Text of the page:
There are precious moments in our lives that we all wish to make memorable and lasting. Lighting the menorah is one of those special moments.
Many of us simply light the menorah and move on.
The key to success: Don’t rush through this precious mitzvah. Slow down. Take in the moment.
Pious Jews were known to have recited the entire book of Psalms sitting by the menorah. Some have the custom reflect, think, and meditate while gazing at the candles.
These customs are meant to deepen the Chanukah kindling experience. They may be best captured in an old Chanukah saying: “Sit by the candles and listen to the story that they tell.”
The following are tried-and-true ways to make your lighting more engaging.
- Gather the Family Together: Make sure everyone is present.
There are some sources that suggest that age-old custom of playing the dreidel was merely meant to ensure that the children would be present and the lighting and stay for a while (getting our children’s attention is not a new problem!) Simply gathering the family for the lighting already transforms this moment into a happening.
- Turn Off the Lights.
There are some who have the tradition to turn the lights off in the room. By doing so give center stage to the star of the show – the light of the Menorah. Make sure everyone has a menorah to light – especially the children. It is a thrill for kids to light the menorah and to watch it flicker and burn.
- Gather Chairs Facing the Menorah.
Following the lighting sit down together. Share a thought or tell a story. Share the Chanukah story, or a story of a modern day Jewish hero that highlights the themes of the day. Those that are blessed to have grandparents present, sit and listen to their story. They can share a Chanukah memory from their childhood. How beautiful it is to experience before our own eyes the passing of tradition from generation to generation!
- No Work Please.
Jewish law encourages that no work be done in the house while the flames remain lit. Put aside phone calls, Facebook, answering emails. Give your total attention to the beauty of the night, the beauty of your children and your family. It’s the ‘holiday of the home’ says the Talmud. Let nothing interfere with letting the light of Chanukah fill your home.
- Dance Together.
Once the candles are lit play joyous music. Take your children, your family, and your friends by the hand – and dance. The days of Chanukah are meant to fill us with happiness. Dancing is one of the best ways to feel the joy. There is something about holding hands and lifting one’s feet that brings a smile to everyone’s face.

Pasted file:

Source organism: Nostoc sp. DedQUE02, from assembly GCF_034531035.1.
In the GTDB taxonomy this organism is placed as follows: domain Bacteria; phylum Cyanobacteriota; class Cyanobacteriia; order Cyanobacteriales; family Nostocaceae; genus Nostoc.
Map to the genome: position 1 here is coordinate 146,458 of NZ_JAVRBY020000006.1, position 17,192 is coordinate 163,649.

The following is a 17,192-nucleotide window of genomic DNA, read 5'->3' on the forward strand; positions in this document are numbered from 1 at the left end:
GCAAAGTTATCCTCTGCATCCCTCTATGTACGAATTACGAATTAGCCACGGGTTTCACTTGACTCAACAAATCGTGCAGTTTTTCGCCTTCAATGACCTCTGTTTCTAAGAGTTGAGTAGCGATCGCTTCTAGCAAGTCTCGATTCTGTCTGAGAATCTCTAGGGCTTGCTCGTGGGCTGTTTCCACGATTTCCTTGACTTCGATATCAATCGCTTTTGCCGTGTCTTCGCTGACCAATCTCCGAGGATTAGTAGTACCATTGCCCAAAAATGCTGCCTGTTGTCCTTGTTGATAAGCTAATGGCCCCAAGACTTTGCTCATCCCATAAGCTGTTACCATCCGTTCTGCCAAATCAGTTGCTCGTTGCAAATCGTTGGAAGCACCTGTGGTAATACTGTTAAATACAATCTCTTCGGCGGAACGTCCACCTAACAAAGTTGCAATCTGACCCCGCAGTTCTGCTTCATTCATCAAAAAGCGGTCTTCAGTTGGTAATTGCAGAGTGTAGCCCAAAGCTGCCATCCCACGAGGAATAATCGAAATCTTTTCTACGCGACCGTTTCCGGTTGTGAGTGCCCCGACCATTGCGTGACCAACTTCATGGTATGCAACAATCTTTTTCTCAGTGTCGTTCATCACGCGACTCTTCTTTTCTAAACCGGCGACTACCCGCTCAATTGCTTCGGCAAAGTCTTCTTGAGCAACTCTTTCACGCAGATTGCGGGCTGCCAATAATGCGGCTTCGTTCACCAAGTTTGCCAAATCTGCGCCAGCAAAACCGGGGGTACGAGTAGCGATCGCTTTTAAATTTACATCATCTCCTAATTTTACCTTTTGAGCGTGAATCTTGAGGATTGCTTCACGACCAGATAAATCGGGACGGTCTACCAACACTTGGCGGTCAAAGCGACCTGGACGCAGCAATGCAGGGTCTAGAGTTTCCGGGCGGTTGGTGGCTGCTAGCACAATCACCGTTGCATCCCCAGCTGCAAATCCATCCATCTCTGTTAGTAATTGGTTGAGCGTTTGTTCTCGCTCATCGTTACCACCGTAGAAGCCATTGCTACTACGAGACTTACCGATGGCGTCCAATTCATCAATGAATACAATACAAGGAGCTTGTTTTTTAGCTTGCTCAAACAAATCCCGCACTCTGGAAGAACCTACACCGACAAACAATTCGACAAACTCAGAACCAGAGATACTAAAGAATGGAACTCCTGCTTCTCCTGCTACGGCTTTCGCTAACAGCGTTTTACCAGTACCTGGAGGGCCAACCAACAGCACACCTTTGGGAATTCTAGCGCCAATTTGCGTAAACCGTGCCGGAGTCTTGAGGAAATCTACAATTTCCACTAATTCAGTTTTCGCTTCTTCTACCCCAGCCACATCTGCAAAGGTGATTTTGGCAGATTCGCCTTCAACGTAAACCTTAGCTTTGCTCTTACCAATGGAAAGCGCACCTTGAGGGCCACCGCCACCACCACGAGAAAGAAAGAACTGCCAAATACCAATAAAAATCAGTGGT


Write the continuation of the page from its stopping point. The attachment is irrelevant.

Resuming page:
- A Private Prayer.
The beloved hassidic master Rabbi Nachman of Breslov taught that the time that the candles are lit is a sacred time for prayer. After all, in the eyes of the mystics these aren’t just any candles. These flames connect us to the miraculous and eternal.
Do you have a friend who, unfortunately, is ill? Is there a family member or friend that is going through hard times? Pray for them at this time. Choose a prayer from the book of Psalms or offer personal words. In the presence of the holy flames we can open ourselves to heartfelt prayers.
- Invite Friends and Family to Share the Lighting with You.
A great rabbi once said – “If you want your holiday to be meaningful give it to somebody else”. The more we share the holiday with others the greater the experience will be for ourselves and for our family.
- A Celebratory Dinner.
What a beautiful custom to celebrate Chanukah with a meal that honors the holiday. While the menorah is lit, sit around the dinner table, indulge in the delicious holiday foods. Some eat fried potato latkes, others eat jelly donuts, and some have the custom of serving dairy delights. These delicious foods give us a real ’taste’ of the miracle.
The winter months, when the daylight hours are the shortest, are the darkest time of the year. We all need the Chanukah light. Our souls yearn for it.
It is not beyond us to transform these days into an experience of deep meaning and joy. The eight nights of Chanukah offer many precious gifts; they inject us with hope, provide us with encouragement and renewal that will carry us for the weeks and months to come.
Gaze at the glow of the Chanukah lights and listen to the amazing story they tell.